February 6, 2022

Miscellany: A bad night's sleep

The risk to life and limb from bushfire grows ever higher as our summers get hotter due to global heating. Plan ahead to ensure you and the people you love stay out of harm's way.

As night falls, I am beaming in to assist the team resuscitating a local man who was engulfed by bushfire flames, sustaining severe burns.  A bushfire rages near them, the town and indeed the very hospital they are in have already been evacuated ahead of the fire front. It is an intense two hours before the patient leaves my screen on a stretcher to be choppered to the city. Fine work by the team of local docs, chopper paramedics, nurses and assistants. I continue my shift and clock off late in the evening knowing I will have difficulty winding down. Bad burns get to me.

A busy night for firefighters in the SouthWest (source)

I am up and down all night, reflecting on thirty five years of emergency medicine. What stands out? The hardest things to deal with: kids drowning and severe burns. Scariest to manage: asthma resuscitations and severe gastrointestinal bleeding - get it right and the patient is made whole - get it wrong and the outcome is on you. Things that are yuck: bad smells - especially teenage feet and melaena.

The best bits? Reassuring a first-child parent that their child won't shrivel up like a prune and die just because they have vomited a couple of times with a fever. Competently packaging a aeromedical retrieval patient. Reducing the anxiety of a lone nurse at any number of tiny nursing posts, no matter what the patient concern is. Lots of swirling thoughts and feelings.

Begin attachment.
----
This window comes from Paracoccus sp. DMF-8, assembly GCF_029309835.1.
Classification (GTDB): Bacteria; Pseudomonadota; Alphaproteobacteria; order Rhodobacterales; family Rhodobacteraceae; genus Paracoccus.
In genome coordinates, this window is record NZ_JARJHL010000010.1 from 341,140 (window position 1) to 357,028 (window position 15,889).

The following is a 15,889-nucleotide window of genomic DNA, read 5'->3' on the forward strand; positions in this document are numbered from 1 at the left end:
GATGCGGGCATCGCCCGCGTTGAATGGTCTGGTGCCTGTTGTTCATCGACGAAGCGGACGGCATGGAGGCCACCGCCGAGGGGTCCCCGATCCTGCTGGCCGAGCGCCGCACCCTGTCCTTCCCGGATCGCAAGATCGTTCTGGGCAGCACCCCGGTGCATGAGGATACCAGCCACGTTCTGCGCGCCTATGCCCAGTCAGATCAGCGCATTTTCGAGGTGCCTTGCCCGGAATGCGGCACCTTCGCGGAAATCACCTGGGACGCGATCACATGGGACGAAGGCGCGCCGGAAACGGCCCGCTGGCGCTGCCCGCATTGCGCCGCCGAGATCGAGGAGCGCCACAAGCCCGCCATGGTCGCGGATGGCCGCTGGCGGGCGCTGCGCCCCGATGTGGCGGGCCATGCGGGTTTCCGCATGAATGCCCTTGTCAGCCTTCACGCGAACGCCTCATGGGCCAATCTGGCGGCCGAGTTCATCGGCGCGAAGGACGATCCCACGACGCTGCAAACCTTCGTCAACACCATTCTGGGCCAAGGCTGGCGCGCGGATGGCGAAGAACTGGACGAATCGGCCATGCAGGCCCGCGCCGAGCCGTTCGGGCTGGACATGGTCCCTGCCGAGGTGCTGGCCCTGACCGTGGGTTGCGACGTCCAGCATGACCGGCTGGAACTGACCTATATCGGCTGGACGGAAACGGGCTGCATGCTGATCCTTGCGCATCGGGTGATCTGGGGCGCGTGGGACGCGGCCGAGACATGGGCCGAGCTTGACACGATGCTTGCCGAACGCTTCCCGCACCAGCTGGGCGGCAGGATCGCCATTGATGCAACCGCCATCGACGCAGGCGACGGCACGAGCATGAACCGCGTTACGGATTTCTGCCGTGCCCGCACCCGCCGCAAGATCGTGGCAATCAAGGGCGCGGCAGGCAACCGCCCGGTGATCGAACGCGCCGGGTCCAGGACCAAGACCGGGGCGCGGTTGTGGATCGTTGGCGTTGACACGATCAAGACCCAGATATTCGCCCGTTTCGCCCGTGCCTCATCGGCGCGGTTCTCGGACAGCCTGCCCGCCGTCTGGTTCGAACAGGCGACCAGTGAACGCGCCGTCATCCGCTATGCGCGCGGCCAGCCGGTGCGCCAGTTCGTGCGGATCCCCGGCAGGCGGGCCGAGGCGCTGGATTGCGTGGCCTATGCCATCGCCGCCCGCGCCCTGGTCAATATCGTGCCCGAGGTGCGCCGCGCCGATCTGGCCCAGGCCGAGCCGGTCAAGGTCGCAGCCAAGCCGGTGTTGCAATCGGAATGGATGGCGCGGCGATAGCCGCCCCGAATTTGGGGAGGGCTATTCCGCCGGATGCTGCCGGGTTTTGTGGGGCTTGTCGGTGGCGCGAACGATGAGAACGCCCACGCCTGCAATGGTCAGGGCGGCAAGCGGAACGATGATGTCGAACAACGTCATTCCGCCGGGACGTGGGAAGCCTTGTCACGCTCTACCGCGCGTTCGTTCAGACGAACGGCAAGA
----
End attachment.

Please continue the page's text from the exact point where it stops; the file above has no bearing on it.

I recall a happier outcome from earlier in last night's shift. A firefighter with very minor burns to one side of his face and ear. He sustained the burn as a fire front passed over him while lying sprawled on the ground, shielding another person with his bulk and professional fire protective clothing. The other individual was completely unharmed.

How many more bushfire burns will I see during this and future summers?

We have set a hot weather record this summer in the Southwest. Thirteen days (so far) over 40oC in Perth - more than double the previous record set in 2016.  Will this summer prove to be one of the cooler or hotter summers over the next decade or two? Probably one of the coolest, given global heating is baked in.

The last couple of bushfire days should serve as warning. Here in the Southwest we are yet to replicate the widespread destruction by bushfire the East Coast experienced two summers ago. However, we still have a very hot February and March to get through this summer. And then there are the hotter summers to come.

There will be more bushfires and more property destruction. I can only hope everyone stays safe despite the risks. Review and ready your bushfire plan. And when the time comes, stick to it and get out of harm's way.

Head over here to update your plan.


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